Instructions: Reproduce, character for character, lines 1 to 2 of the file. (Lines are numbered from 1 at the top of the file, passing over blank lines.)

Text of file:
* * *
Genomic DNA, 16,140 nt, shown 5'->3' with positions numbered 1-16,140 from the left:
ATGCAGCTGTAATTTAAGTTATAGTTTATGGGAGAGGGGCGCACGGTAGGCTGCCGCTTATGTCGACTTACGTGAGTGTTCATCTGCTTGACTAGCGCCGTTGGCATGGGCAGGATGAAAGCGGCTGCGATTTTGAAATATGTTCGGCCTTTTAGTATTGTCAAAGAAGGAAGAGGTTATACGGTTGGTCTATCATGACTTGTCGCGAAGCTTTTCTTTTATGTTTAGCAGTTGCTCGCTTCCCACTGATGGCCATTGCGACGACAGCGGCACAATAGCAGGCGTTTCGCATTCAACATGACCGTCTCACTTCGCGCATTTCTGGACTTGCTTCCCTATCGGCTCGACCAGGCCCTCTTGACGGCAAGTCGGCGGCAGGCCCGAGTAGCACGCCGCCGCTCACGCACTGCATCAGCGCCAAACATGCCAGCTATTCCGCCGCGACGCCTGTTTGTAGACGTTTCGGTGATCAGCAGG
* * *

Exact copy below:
Genomic DNA, 16,140 nt, shown 5'->3' with positions numbered 1-16,140 from the left:
ATGCAGCTGTAATTTAAGTTATAGTTTATGGGAGAGGGGCGCACGGTAGGCTGCCGCTTATGTCGACTTACGTGAGTGTTCATCTGCTTGACTAGCGCCGTTGGCATGGGCAGGATGAAAGCGGCTGCGATTTTGAAATATGTTCGGCCTTTTAGTATTGTCAAAGAAGGAAGAGGTTATACGGTTGGTCTATCATGACTTGTCGCGAAGCTTTTCTTTTATGTTTAGCAGTTGCTCGCTTCCCACTGATGGCCATTGCGACGACAGCGGCACAATAGCAGGCGTTTCGCATTCAACATGACCGTCTCACTTCGCGCATTTCTGGACTTGCTTCCCTATCGGCTCGACCAGGCCCTCTTGACGGCAAGTCGGCGGCAGGCCCGAGTAGCACGCCGCCGCTCACGCACTGCATCAGCGCCAAACATGCCAGCTATTCCGCCGCGACGCCTGTTTGTAGACGTTTCGGTGATCAGCAGG